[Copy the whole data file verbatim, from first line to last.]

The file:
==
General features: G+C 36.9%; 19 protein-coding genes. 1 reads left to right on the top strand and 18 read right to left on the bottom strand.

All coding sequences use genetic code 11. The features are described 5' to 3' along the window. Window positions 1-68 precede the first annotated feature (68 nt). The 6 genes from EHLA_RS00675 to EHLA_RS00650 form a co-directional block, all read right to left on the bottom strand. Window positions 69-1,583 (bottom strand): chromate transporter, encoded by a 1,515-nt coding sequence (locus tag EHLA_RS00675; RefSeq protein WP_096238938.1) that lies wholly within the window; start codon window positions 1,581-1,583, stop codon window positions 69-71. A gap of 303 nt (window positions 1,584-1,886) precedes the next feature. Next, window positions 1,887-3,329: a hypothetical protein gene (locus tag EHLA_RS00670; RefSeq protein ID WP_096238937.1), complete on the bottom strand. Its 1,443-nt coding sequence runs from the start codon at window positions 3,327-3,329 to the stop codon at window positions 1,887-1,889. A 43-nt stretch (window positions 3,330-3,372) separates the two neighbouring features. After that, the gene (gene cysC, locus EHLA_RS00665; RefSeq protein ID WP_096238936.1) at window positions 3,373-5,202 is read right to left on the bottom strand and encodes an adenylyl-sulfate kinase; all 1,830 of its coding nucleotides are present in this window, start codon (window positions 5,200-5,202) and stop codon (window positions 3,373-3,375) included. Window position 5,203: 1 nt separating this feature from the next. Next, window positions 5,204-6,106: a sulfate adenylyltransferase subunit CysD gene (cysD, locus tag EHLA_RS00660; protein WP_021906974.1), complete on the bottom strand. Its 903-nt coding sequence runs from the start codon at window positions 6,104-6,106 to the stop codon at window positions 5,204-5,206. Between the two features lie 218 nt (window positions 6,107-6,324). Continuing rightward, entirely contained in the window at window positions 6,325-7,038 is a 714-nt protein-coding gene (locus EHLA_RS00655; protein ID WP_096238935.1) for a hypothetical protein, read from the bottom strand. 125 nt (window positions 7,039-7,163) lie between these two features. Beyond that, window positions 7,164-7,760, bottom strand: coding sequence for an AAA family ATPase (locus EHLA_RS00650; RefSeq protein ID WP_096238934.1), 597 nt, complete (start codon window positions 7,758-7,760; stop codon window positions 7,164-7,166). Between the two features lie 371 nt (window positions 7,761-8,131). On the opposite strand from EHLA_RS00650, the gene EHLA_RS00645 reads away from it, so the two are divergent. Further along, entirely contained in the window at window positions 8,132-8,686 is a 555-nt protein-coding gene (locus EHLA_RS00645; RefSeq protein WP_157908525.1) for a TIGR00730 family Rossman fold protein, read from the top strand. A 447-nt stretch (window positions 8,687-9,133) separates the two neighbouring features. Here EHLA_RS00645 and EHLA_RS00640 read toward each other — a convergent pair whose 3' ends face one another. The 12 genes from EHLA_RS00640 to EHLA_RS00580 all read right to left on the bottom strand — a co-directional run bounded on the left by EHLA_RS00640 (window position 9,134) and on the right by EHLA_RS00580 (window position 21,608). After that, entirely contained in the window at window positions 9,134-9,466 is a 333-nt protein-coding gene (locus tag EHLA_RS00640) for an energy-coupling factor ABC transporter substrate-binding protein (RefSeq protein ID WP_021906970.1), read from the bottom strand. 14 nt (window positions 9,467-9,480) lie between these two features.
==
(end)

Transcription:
General features: G+C 36.9%; 19 protein-coding genes. 1 reads left to right on the top strand and 18 read right to left on the bottom strand.

All coding sequences use genetic code 11. The features are described 5' to 3' along the window. Window positions 1-68 precede the first annotated feature (68 nt). The 6 genes from EHLA_RS00675 to EHLA_RS00650 form a co-directional block, all read right to left on the bottom strand. Window positions 69-1,583 (bottom strand): chromate transporter, encoded by a 1,515-nt coding sequence (locus tag EHLA_RS00675; RefSeq protein WP_096238938.1) that lies wholly within the window; start codon window positions 1,581-1,583, stop codon window positions 69-71. A gap of 303 nt (window positions 1,584-1,886) precedes the next feature. Next, window positions 1,887-3,329: a hypothetical protein gene (locus tag EHLA_RS00670; RefSeq protein ID WP_096238937.1), complete on the bottom strand. Its 1,443-nt coding sequence runs from the start codon at window positions 3,327-3,329 to the stop codon at window positions 1,887-1,889. A 43-nt stretch (window positions 3,330-3,372) separates the two neighbouring features. After that, the gene (gene cysC, locus EHLA_RS00665; RefSeq protein ID WP_096238936.1) at window positions 3,373-5,202 is read right to left on the bottom strand and encodes an adenylyl-sulfate kinase; all 1,830 of its coding nucleotides are present in this window, start codon (window positions 5,200-5,202) and stop codon (window positions 3,373-3,375) included. Window position 5,203: 1 nt separating this feature from the next. Next, window positions 5,204-6,106: a sulfate adenylyltransferase subunit CysD gene (cysD, locus tag EHLA_RS00660; protein WP_021906974.1), complete on the bottom strand. Its 903-nt coding sequence runs from the start codon at window positions 6,104-6,106 to the stop codon at window positions 5,204-5,206. Between the two features lie 218 nt (window positions 6,107-6,324). Continuing rightward, entirely contained in the window at window positions 6,325-7,038 is a 714-nt protein-coding gene (locus EHLA_RS00655; protein ID WP_096238935.1) for a hypothetical protein, read from the bottom strand. 125 nt (window positions 7,039-7,163) lie between these two features. Beyond that, window positions 7,164-7,760, bottom strand: coding sequence for an AAA family ATPase (locus EHLA_RS00650; RefSeq protein ID WP_096238934.1), 597 nt, complete (start codon window positions 7,758-7,760; stop codon window positions 7,164-7,166). Between the two features lie 371 nt (window positions 7,761-8,131). On the opposite strand from EHLA_RS00650, the gene EHLA_RS00645 reads away from it, so the two are divergent. Further along, entirely contained in the window at window positions 8,132-8,686 is a 555-nt protein-coding gene (locus EHLA_RS00645; RefSeq protein WP_157908525.1) for a TIGR00730 family Rossman fold protein, read from the top strand. A 447-nt stretch (window positions 8,687-9,133) separates the two neighbouring features. Here EHLA_RS00645 and EHLA_RS00640 read toward each other — a convergent pair whose 3' ends face one another. The 12 genes from EHLA_RS00640 to EHLA_RS00580 all read right to left on the bottom strand — a co-directional run bounded on the left by EHLA_RS00640 (window position 9,134) and on the right by EHLA_RS00580 (window position 21,608). After that, entirely contained in the window at window positions 9,134-9,466 is a 333-nt protein-coding gene (locus tag EHLA_RS00640) for an energy-coupling factor ABC transporter substrate-binding protein (RefSeq protein ID WP_021906970.1), read from the bottom strand. 14 nt (window positions 9,467-9,480) lie between these two features.